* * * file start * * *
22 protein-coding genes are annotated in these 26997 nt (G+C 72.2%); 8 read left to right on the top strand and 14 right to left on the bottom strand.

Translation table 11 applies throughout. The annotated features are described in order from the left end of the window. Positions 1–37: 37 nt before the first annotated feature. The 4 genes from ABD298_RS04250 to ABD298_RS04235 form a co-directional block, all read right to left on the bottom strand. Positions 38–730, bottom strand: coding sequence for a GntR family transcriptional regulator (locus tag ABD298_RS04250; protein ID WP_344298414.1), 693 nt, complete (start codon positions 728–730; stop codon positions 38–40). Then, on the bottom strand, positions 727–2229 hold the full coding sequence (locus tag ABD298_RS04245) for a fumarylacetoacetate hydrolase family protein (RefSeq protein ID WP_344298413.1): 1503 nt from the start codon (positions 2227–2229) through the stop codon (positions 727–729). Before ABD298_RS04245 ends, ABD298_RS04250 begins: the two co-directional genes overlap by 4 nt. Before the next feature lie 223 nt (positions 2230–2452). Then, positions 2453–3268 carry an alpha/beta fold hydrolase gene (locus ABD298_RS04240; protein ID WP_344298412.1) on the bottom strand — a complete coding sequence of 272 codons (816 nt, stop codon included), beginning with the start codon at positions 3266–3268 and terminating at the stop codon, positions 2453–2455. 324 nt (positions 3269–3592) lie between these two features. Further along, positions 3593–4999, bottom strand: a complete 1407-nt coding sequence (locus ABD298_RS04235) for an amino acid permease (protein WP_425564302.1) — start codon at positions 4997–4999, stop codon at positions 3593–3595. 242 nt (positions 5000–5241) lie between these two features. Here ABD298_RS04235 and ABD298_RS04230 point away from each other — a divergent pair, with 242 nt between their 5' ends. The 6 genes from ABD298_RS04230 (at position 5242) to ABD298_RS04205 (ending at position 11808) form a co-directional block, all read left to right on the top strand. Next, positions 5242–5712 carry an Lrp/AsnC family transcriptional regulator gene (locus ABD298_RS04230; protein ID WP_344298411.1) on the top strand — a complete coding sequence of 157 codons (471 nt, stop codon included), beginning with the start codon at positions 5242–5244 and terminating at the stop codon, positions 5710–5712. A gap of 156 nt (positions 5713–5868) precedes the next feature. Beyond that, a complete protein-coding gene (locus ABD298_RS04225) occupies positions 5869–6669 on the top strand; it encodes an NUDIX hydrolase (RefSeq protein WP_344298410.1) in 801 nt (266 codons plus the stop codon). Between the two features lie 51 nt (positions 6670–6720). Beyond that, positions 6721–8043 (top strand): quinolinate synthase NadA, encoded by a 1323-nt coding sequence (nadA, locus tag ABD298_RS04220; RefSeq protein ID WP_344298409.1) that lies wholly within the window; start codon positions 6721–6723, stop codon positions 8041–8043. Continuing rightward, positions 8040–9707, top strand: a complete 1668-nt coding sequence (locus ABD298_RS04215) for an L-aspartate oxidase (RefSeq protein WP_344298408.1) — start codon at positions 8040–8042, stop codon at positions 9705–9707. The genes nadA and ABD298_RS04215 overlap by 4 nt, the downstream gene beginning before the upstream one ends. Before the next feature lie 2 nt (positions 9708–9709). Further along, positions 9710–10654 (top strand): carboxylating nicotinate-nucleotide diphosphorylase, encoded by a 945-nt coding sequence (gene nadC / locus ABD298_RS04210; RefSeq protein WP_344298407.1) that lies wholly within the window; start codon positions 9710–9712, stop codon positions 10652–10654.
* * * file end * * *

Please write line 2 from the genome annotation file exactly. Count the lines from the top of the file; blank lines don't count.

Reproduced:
Translation table 11 applies throughout. The annotated features are described in order from the left end of the window. Positions 1–37: 37 nt before the first annotated feature. The 4 genes from ABD298_RS04250 to ABD298_RS04235 form a co-directional block, all read right to left on the bottom strand. Positions 38–730, bottom strand: coding sequence for a GntR family transcriptional regulator (locus tag ABD298_RS04250; protein ID WP_344298414.1), 693 nt, complete (start codon positions 728–730; stop codon positions 38–40). Then, on the bottom strand, positions 727–2229 hold the full coding sequence (locus tag ABD298_RS04245) for a fumarylacetoacetate hydrolase family protein (RefSeq protein ID WP_344298413.1): 1503 nt from the start codon (positions 2227–2229) through the stop codon (positions 727–729). Before ABD298_RS04245 ends, ABD298_RS04250 begins: the two co-directional genes overlap by 4 nt. Before the next feature lie 223 nt (positions 2230–2452). Then, positions 2453–3268 carry an alpha/beta fold hydrolase gene (locus ABD298_RS04240; protein ID WP_344298412.1) on the bottom strand — a complete coding sequence of 272 codons (816 nt, stop codon included), beginning with the start codon at positions 3266–3268 and terminating at the stop codon, positions 2453–2455. 324 nt (positions 3269–3592) lie between these two features. Further along, positions 3593–4999, bottom strand: a complete 1407-nt coding sequence (locus ABD298_RS04235) for an amino acid permease (protein WP_425564302.1) — start codon at positions 4997–4999, stop codon at positions 3593–3595. 242 nt (positions 5000–5241) lie between these two features. Here ABD298_RS04235 and ABD298_RS04230 point away from each other — a divergent pair, with 242 nt between their 5' ends. The 6 genes from ABD298_RS04230 (at position 5242) to ABD298_RS04205 (ending at position 11808) form a co-directional block, all read left to right on the top strand. Next, positions 5242–5712 carry an Lrp/AsnC family transcriptional regulator gene (locus ABD298_RS04230; protein ID WP_344298411.1) on the top strand — a complete coding sequence of 157 codons (471 nt, stop codon included), beginning with the start codon at positions 5242–5244 and terminating at the stop codon, positions 5710–5712. A gap of 156 nt (positions 5713–5868) precedes the next feature. Beyond that, a complete protein-coding gene (locus ABD298_RS04225) occupies positions 5869–6669 on the top strand; it encodes an NUDIX hydrolase (RefSeq protein WP_344298410.1) in 801 nt (266 codons plus the stop codon). Between the two features lie 51 nt (positions 6670–6720). Beyond that, positions 6721–8043 (top strand): quinolinate synthase NadA, encoded by a 1323-nt coding sequence (nadA, locus tag ABD298_RS04220; RefSeq protein ID WP_344298409.1) that lies wholly within the window; start codon positions 6721–6723, stop codon positions 8041–8043. Continuing rightward, positions 8040–9707, top strand: a complete 1668-nt coding sequence (locus ABD298_RS04215) for an L-aspartate oxidase (RefSeq protein WP_344298408.1) — start codon at positions 8040–8042, stop codon at positions 9705–9707. The genes nadA and ABD298_RS04215 overlap by 4 nt, the downstream gene beginning before the upstream one ends. Before the next feature lie 2 nt (positions 9708–9709). Further along, positions 9710–10654 (top strand): carboxylating nicotinate-nucleotide diphosphorylase, encoded by a 945-nt coding sequence (gene nadC / locus ABD298_RS04210; RefSeq protein WP_344298407.1) that lies wholly within the window; start codon positions 9710–9712, stop codon positions 10652–10654.